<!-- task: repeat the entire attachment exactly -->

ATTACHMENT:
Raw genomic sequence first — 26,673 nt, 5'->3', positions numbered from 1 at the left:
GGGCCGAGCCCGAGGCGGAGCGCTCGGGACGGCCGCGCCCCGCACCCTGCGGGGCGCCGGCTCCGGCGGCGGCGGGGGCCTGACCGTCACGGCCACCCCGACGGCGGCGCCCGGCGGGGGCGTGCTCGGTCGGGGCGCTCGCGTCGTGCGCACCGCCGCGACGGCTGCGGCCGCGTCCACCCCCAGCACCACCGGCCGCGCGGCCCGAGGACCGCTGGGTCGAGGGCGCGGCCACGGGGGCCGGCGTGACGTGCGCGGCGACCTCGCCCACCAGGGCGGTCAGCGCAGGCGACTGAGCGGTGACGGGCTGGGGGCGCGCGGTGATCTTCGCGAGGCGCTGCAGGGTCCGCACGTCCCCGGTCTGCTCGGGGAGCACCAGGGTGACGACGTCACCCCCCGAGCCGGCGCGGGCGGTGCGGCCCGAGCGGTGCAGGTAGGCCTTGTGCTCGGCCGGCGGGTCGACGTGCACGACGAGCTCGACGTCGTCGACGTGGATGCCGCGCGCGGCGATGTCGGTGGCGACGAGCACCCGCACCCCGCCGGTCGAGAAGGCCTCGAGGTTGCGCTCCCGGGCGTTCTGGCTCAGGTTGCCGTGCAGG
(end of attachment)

Raw genomic sequence first — 26,673 nt, 5'->3', positions numbered from 1 at the left:
GGGCCGAGCCCGAGGCGGAGCGCTCGGGACGGCCGCGCCCCGCACCCTGCGGGGCGCCGGCTCCGGCGGCGGCGGGGGCCTGACCGTCACGGCCACCCCGACGGCGGCGCCCGGCGGGGGCGTGCTCGGTCGGGGCGCTCGCGTCGTGCGCACCGCCGCGACGGCTGCGGCCGCGTCCACCCCCAGCACCACCGGCCGCGCGGCCCGAGGACCGCTGGGTCGAGGGCGCGGCCACGGGGGCCGGCGTGACGTGCGCGGCGACCTCGCCCACCAGGGCGGTCAGCGCAGGCGACTGAGCGGTGACGGGCTGGGGGCGCGCGGTGATCTTCGCGAGGCGCTGCAGGGTCCGCACGTCCCCGGTCTGCTCGGGGAGCACCAGGGTGACGACGTCACCCCCCGAGCCGGCGCGGGCGGTGCGGCCCGAGCGGTGCAGGTAGGCCTTGTGCTCGGCCGGCGGGTCGACGTGCACGACGAGCTCGACGTCGTCGACGTGGATGCCGCGCGCGGCGATGTCGGTGGCGACGAGCACCCGCACCCCGCCGGTCGAGAAGGCCTCGAGGTTGCGCTCCCGGGCGTTCTGGCTCAGGTTGCCGTGCAGG